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Returning to “Inhibition of Return” by Dissociating Long-Term Oculomotor IOR From Short-Term Sensory Adaptation and Other Nonoculomotor “Inhibitory” Cueing Effects


Hilchey, MD and Klein, RM and Satel, J, Returning to 'Inhibition of Return' by Dissociating Long-Term Oculomotor IOR From Short-Term Sensory Adaptation and Other Nonoculomotor 'Inhibitory' Cueing Effects, Journal of Experimental Psychology, 40, (4) pp. 1603-16. ISSN 0096-1523 (2014) [Refereed Article]

Copyright Statement

Copyright 2014 American Psychological Association

DOI: doi:10.1037/a0036859


We explored the nature and time course of effects generated by spatially uninformative peripheral cues by measuring these effects with localization responses to peripheral onsets or central arrow targets. In Experiment 1, participants made saccadic eye movements to equiprobable peripheral and central targets. At short cue-target onset asynchronies (CTOAs), responses to cued peripheral stimuli suffered from slowed responding attributable to sensory adaptation while responses to central targets were transiently facilitated, presumably due to cue-elicited oculomotor activation. At the longest CTOA, saccadic responses to central and peripheral targets were indistinguishably delayed, suggesting a common, output/decision effect (inhibition of return; IOR). In Experiment 2, we tested the hypothesis that the generation of this output effect is dependent on the activation state of the oculomotor system by forbidding eye movements and requiring keypress responses to frequent peripheral targets, while probing oculomotor behavior with saccades to infrequent central arrow targets. As predicted, saccades to central arrow targets showed neither the early facilitation nor later inhibitory effects that were robust in Experiment 1. At the long CTOA, manual responses to cued peripheral targets showed the typical delayed responses usually attributed to IOR. We recommend that this late "inhibitory" cueing effect (ICE) be distinguished from IOR because it lacks the cause (oculomotor activation) and effect (response bias) attributed to IOR when it was named by Posner, Rafal, Choate, and Vaughan (1985).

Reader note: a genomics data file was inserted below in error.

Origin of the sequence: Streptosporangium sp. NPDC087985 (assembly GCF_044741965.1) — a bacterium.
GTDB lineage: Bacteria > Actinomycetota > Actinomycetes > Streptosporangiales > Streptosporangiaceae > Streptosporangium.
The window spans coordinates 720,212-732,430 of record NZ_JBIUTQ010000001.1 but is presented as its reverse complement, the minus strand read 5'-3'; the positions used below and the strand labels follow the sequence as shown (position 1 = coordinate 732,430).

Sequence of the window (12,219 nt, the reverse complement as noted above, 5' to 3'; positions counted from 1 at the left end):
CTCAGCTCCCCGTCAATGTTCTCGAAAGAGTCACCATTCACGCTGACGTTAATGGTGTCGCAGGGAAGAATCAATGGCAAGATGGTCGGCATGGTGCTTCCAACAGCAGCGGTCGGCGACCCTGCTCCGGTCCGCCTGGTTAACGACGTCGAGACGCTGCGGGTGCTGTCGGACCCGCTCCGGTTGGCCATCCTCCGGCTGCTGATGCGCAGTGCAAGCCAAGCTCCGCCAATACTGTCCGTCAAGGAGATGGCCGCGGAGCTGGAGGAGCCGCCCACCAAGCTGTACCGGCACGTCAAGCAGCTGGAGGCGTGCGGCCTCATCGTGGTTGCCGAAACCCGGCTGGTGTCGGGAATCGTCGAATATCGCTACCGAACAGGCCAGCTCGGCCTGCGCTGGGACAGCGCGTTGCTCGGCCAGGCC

Item Details

Item Type:Refereed Article
Research Division:Psychology
Research Group:Cognitive and computational psychology
Research Field:Memory and attention
Objective Division:Expanding Knowledge
Objective Group:Expanding knowledge
Objective Field:Expanding knowledge in psychology
UTAS Author:Satel, J (Dr Jason Satel)
ID Code:111174
Year Published:2014
Web of Science® Times Cited:59
Deposited By:Psychology
Deposited On:2016-09-01
Last Modified:2017-10-31

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